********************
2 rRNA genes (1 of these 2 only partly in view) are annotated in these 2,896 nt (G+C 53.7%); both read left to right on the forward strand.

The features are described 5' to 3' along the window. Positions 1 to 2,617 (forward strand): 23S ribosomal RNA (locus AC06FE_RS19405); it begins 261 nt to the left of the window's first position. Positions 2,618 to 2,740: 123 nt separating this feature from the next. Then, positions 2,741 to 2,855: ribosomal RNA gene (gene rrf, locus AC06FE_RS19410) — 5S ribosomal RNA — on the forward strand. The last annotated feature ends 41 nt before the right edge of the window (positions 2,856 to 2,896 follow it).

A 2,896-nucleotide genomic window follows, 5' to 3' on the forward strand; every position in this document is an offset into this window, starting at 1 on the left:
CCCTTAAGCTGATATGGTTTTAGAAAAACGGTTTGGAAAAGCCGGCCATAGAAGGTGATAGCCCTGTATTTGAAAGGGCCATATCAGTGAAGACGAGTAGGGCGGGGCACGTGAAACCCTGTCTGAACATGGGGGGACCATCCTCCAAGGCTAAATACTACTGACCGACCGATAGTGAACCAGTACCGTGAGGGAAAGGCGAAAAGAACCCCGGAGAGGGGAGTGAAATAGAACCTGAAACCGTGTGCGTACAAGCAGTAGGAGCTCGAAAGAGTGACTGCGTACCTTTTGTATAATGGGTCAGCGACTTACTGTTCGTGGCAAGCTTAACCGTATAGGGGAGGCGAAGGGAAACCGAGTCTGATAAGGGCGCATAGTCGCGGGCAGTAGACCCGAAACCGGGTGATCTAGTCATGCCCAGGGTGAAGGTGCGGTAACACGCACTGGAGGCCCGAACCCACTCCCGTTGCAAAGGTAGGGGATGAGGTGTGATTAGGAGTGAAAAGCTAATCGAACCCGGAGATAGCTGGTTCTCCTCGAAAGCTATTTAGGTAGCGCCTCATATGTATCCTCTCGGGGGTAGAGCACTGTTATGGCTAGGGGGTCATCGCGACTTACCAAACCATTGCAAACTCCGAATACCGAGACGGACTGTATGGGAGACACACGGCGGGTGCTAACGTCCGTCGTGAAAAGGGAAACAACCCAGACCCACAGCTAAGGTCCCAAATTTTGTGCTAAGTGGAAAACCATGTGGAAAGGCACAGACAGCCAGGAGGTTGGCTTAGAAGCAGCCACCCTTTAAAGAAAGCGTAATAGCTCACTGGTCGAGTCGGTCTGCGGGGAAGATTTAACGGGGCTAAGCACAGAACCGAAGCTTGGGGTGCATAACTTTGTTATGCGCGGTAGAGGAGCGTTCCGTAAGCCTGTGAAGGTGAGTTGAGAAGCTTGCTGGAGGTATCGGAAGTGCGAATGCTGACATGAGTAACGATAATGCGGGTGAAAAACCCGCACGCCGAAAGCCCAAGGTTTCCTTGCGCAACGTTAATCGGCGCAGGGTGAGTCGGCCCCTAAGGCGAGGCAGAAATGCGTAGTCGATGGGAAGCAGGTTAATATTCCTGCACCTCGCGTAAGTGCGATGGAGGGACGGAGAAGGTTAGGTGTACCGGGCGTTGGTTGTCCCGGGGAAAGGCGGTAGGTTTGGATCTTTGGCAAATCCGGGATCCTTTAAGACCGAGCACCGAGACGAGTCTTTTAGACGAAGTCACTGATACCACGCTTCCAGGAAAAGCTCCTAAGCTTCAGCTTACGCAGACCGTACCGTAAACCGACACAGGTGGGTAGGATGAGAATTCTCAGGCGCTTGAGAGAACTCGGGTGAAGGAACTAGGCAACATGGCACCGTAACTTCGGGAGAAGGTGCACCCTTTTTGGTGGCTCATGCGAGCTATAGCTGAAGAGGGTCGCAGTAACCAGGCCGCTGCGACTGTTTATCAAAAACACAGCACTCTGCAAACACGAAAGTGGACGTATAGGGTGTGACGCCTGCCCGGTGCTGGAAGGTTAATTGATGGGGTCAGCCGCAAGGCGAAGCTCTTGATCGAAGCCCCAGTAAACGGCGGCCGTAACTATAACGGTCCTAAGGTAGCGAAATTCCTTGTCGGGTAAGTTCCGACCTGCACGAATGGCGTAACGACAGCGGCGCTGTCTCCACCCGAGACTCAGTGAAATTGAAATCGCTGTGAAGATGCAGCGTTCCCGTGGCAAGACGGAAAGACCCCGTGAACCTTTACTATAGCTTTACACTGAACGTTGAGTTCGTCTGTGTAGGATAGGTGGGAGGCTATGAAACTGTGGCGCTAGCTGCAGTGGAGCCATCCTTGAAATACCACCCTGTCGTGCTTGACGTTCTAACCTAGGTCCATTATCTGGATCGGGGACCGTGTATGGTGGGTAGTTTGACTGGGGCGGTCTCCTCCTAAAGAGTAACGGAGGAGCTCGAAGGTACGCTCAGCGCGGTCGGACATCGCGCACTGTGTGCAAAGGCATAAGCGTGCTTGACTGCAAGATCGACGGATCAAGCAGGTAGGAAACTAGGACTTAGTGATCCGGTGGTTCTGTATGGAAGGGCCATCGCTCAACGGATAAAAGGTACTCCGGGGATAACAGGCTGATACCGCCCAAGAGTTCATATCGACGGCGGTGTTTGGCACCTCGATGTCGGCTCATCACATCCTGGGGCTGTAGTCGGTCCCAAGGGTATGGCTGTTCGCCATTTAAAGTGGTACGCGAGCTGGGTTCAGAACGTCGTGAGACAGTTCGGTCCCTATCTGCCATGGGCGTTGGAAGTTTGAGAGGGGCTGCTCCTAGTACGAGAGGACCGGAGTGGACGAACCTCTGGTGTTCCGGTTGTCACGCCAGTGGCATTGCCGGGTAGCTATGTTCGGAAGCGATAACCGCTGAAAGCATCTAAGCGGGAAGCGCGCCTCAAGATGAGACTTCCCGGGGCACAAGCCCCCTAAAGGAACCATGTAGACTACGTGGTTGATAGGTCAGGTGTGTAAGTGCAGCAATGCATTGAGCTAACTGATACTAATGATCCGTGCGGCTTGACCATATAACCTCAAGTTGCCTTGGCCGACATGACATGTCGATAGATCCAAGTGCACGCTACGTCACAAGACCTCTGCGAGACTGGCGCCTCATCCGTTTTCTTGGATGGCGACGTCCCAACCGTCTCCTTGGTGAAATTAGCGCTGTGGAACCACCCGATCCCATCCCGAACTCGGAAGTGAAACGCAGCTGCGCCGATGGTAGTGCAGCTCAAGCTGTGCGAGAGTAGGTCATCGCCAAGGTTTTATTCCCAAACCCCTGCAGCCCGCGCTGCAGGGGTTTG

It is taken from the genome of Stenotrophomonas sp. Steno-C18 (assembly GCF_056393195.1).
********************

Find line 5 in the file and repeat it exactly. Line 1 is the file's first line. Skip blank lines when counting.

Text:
It is taken from the genome of Stenotrophomonas sp. Steno-C18 (assembly GCF_056393195.1).